Ontology deals with questions concerning what entities exist or can be said to exist. What do we know? What are we certain of? What can we prove? What is the nature of existence? Epistemology is the study of knowledge. How do we know what we know? How can we establish truth and certainty? Are their limits to what we can know based on how we come to know it? These epistemological questions when combined with ontological questions have philosophers pondering what exists and how we know it exists. In A Certain Ambiguity, by Gaurav Suri and Hartosh Singh Bal, there was a constant question of proof.
How do you go about proving something? Well the book suggests that it is only possible to prove something if you have a set of accepted axioms. An example that was often used to illustrate this was Euclidean geometry. When you have the five axioms defined and the postulates formed from the axioms you have basic geometry that you learned in high school (Euclidean). However you learn later on in the book, that if you ignore the 5th axiom than you have a whole new kind of geometry, called non-Euclidean geometry. What everyone thought they knew about geometry and axioms was completely changed by altering the original axiom.
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That is deep. The fact that one alteration could have that much of an effect on what mathematicians “knew” is mind blowing. Most people trust math and believe that it is flawless but if you think about it, isn’t math just created by humans. Since we, as humans, are incapable of knowing everything it would be illogical to say that we know everything about math or that what we know is one hundred percent true now and forever. Yet people continue to trust it; similar to what was discussed in my first essay about people and their belief in religion.
People that believe in God “know” He exists with every ounce of their being simply based on the idea (axiom) that all this complexity we are surrounded by had to be created by someone or something. They choose to make their axiom that God exists, which makes one type of reality (Euclidean). Then there are people who chose to make the same axiom not true and they form a new reality, which results in God not existing (non-Euclidean). Two different realities can form from two different applications of one axiom. We are able to solve mathematical problems such as proving there is no argest prime number. We can be certain in the fact that there will always be a larger prime number because we have created proofs that convince us it is true. Behind every “proof” is a set of axioms that are accepted as true whether you realize what they are or not. As proven by the discovery of non-Euclidian geometry we don’t really “know” every mathematically possibility; our minds are not capable of grasping every idea and concept about a world we can’t even prove exists. On page 25 Adin discusses his view on the importance of certainty. Mathematics requires proof, and proof confirms truth. I’ve always been interested in how one can be sure of something, and mathematics seems to provide the way to certain truth. ” I do not agree that mathematics can provide certain truth, especially if proof can be subject to interpretation???which I will be discussing in more detail. It can pacify us and our curiosity temporarily but I would be hesitant to name anything to be “certain” in this world. Our knowledge is so limited. We are learning new “truths” and have disproven previously accepted “truths. Even though, nothing is certain we still accept things that make sense because we have defined it as “common” knowledge. The expression two plus two equals four is certain only because the value of each of these numbers are defined. Everyone over two years old “knows” what the value the number two represents and when you count two numbers above that you reached the value of the number four and the problem is solved. In my first essay, I explained how if all of a sudden a person was moved from a third world country to the United States, their view on their previous reality would change because their knowledge would be expanded.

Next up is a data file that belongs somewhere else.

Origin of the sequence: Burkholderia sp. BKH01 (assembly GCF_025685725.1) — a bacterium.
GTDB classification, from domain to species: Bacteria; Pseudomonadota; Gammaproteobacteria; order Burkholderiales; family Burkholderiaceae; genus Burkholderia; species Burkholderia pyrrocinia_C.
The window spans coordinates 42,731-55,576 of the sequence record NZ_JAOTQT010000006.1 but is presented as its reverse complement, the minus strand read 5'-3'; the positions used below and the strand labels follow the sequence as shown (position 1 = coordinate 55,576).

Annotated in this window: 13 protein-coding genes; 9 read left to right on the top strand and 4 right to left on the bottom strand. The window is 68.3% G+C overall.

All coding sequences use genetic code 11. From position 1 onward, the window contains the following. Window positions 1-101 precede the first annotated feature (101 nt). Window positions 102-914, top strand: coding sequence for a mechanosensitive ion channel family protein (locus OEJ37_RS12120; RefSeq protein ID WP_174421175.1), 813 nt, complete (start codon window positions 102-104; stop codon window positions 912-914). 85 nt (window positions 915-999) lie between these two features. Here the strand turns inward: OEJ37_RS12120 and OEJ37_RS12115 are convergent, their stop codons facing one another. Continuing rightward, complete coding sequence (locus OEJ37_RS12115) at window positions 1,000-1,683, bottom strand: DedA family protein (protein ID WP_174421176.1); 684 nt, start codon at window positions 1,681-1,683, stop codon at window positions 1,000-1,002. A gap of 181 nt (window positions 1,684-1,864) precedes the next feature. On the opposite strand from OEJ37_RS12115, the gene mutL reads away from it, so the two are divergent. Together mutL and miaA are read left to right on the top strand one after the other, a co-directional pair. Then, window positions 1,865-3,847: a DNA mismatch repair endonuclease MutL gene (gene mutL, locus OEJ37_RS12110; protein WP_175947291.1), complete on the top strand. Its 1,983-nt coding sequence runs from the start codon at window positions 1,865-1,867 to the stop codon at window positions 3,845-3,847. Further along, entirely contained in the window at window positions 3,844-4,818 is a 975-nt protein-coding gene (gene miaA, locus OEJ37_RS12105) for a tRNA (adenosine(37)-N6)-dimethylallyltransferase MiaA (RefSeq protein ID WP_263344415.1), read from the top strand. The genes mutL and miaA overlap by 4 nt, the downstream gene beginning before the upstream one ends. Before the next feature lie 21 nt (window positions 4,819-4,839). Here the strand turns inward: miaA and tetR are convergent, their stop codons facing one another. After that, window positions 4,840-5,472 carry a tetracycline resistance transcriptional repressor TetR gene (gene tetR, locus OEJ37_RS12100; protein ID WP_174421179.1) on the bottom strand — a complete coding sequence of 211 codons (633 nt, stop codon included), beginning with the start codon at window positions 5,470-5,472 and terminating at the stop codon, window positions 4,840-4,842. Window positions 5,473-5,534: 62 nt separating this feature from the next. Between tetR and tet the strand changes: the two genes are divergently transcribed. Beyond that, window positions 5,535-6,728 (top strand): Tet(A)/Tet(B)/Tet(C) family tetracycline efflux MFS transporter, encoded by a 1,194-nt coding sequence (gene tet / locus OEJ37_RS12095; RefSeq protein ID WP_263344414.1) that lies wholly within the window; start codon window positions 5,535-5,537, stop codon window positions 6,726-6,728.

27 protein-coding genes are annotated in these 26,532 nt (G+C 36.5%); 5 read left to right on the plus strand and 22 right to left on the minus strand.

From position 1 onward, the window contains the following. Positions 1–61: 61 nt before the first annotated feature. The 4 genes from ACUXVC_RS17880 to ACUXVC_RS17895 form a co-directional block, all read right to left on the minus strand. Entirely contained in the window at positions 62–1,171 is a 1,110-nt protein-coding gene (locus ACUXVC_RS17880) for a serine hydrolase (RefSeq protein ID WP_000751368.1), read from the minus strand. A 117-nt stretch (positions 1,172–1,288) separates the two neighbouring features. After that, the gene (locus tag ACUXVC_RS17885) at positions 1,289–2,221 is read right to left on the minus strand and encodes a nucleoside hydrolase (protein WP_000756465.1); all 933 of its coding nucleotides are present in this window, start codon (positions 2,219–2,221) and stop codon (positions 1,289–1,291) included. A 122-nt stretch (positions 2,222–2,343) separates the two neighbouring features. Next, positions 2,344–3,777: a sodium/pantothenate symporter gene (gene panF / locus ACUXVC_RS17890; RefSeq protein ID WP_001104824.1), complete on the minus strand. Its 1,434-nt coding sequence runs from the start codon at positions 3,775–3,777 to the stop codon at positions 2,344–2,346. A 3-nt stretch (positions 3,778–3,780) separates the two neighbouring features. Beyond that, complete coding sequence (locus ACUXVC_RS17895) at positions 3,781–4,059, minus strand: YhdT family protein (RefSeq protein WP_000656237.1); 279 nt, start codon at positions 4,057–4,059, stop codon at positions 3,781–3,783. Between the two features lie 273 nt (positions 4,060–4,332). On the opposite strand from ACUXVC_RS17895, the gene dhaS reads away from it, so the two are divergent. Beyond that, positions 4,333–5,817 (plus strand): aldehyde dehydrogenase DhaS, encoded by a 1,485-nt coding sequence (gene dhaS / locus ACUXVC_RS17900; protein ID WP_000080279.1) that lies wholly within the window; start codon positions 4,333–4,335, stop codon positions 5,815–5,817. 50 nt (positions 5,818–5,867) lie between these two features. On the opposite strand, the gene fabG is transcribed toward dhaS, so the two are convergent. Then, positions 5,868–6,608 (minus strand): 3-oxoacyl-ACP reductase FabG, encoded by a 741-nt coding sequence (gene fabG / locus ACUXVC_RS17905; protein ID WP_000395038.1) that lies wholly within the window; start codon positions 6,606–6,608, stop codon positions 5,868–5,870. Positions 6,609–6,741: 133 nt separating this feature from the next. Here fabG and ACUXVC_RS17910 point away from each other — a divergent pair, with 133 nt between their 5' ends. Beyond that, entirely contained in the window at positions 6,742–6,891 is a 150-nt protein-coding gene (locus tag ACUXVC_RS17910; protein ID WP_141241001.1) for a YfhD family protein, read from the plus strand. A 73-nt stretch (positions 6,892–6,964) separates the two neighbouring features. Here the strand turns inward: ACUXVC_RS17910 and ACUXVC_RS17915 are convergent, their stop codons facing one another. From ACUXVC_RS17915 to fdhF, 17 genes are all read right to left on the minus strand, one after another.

The first half of this quote explains that idea in a different way, “Each society thought that their way was the natural way, the absolute way, and the certain way, but Protagoras and Sophists realized that one way was not anymore certain or real than any other way. They went on to generalize that every human idea is relative to the circumstances surrounding the originator of the idea, and that true knowledge is unattainable. “(pg. 42) The second half of the quote intrigued me. People are too dependent on one another to formulate or recognize new “truths. The movie Flatland showed how people’s thoughts and ideas are limited to what they can see and what they experience. The circles were powerful and influential and clearly “knew” they could control the thoughts of their people. The circumstance surrounding the idea of the existence of the 3rd dimension was the shapes were to be punished if they disobeyed the circles and tried to prove there was a 3rd dimension. When someone finally stood out and fought to prove the existence of the new dimension, was when the people followed along because the new truth made more sense.